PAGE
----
I do everything else. But I feel like that’s only fair, since his full time job is X and my full time job is being the manager of our home. Taking care of the home isn’t a trivial, “extra” thing, and since I stay home, it makes sense that I take 90% of it on as my responsibility (of course it’s different when both spouses work). It reminds me of this quote from GK Chesterton.

    “But when people begin to talk about this domestic duty as not merely difficult but trivial and dreary, I simply give up the question. For I cannot with the utmost energy of imagination conceive what they mean. When domesticity, for instance, is called drudgery, all the difficulty arises from a double meaning in the word. If drudgery only means dreadfully hard work, I admit the woman drudges in the home, as a man might drudge at the Cathedral of Amiens or drudge behind a gun at Trafalgar. But if it means that the hard work is more heavy because it is trifling, colorless and of small import to the soul, then as I say, I give it up; I do not know what the words mean. To be Queen Elizabeth within a definite area, deciding sales, banquets, labors and holidays; to be Whiteley within a certain area, providing toys, boots, sheets cakes. and books, to be Aristotle within a certain area, teaching morals, manners, theology, and hygiene; I can understand how this might exhaust the mind, but I cannot imagine how it could narrow it. How can it be a large career to tell other people's children about the Rule of Three, and a small career to tell one's own children about the universe? How can it be broad to be the same thing to everyone, and narrow to be everything to someone? No; a woman's function is laborious, but because it is gigantic, not because it is minute. I will pity Mrs. Jones for the hugeness of her task; I will never pity her for its smallness.”

  8. LCTBQE

    nectarine / 2461 posts

    @LBee: YES, EXACTLY EXACTLY re buying his parents presents--this was my problem with the article from another thread about emotional load from a week or two ago--the difference between how you think things *should be* and what actually needs to happen is, IMO, where a lot of the unnecessary mental load gets tacked on.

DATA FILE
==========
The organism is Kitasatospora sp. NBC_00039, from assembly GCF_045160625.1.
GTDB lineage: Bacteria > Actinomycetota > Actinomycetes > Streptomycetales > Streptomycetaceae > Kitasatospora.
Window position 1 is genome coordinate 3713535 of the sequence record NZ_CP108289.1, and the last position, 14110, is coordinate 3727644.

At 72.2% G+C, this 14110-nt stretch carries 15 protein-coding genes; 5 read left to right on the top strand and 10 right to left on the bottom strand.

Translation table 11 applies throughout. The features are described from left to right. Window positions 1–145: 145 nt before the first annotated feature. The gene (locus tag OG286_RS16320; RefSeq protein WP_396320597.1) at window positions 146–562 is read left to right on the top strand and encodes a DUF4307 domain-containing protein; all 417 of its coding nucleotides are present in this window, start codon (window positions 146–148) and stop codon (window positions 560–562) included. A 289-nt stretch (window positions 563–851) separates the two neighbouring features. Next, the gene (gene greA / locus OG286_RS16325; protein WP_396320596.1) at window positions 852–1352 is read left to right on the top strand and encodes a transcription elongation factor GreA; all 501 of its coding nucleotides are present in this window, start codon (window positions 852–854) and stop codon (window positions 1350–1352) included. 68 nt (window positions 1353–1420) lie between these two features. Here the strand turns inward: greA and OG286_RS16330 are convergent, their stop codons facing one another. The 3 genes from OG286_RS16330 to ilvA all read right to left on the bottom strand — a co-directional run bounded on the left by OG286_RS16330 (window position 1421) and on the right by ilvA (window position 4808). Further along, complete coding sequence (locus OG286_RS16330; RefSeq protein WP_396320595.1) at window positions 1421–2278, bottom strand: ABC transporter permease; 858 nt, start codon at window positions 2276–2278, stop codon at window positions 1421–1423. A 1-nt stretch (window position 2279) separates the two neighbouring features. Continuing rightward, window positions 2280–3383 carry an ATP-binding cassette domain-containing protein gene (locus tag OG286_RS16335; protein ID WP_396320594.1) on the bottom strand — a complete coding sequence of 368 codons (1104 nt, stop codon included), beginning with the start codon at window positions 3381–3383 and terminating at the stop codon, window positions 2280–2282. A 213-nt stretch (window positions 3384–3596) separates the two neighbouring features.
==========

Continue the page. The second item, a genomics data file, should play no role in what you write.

9. Kaohinani

    grapefruit / 4144 posts

    @Hypatia: Great quote!

  10. Mama Bird

    pomegranate / 3127 posts

    We split most things 50-50, but DH does all the people stuff. Getting phone numbers for classmates' parents, handling the family's social life, even calling back my parents when I'm too "peopled out" I really love that he does this.

    Also laundry, and cutting the kids' nails. It only took me six years to get over the fear of cutting tiny little baby nails!

    @LCTBQE: ha, my MIL also did that for DH! It made sense because clothes stores in her neighborhood are much better than ours. Now that she's gone, I'll have to step into her shoes there. I've got new slippers and socks as DH's present, but deep inside it makes me sad - another reminder that she's gone.

  11. cyntist

    coffee bean / 42 posts

    This thread is pretty much confirming that I really do manage practically everything in our house. Without requests from me, my husband:
    1. Does his laundry.
    2. Mows the lawn and does most of the snow removal.
    3. Keeps the water softener full of salt.
    4. Scoops the cats’ litterboxes, but this is temporary, because I’m pregnant. And I always have to remind him.
    5. Should schedule his own doctor and dentist appointments, and his car maintenance, but he only ever actually does the car ones. The others just don’t happen.
    6. Starts and cleans the Roomba.
    7. Does daycare dropoff and pickup for our toddler.
    8. Earns more than I do, though we work the same number of hours with similar stress levels.

    He does do quite a bit, and he’s really stepped up since I’ve been having a difficult pregnancy, but if it were left entirely to him, our son wouldn’t have clean clothes in his closet, the bills wouldn’t be paid, we’d constantly run out of essentials, and the house would be vacuumed but otherwise dirty. And everything would be put away in the wrong place, so we wouldn’t be able to find anything.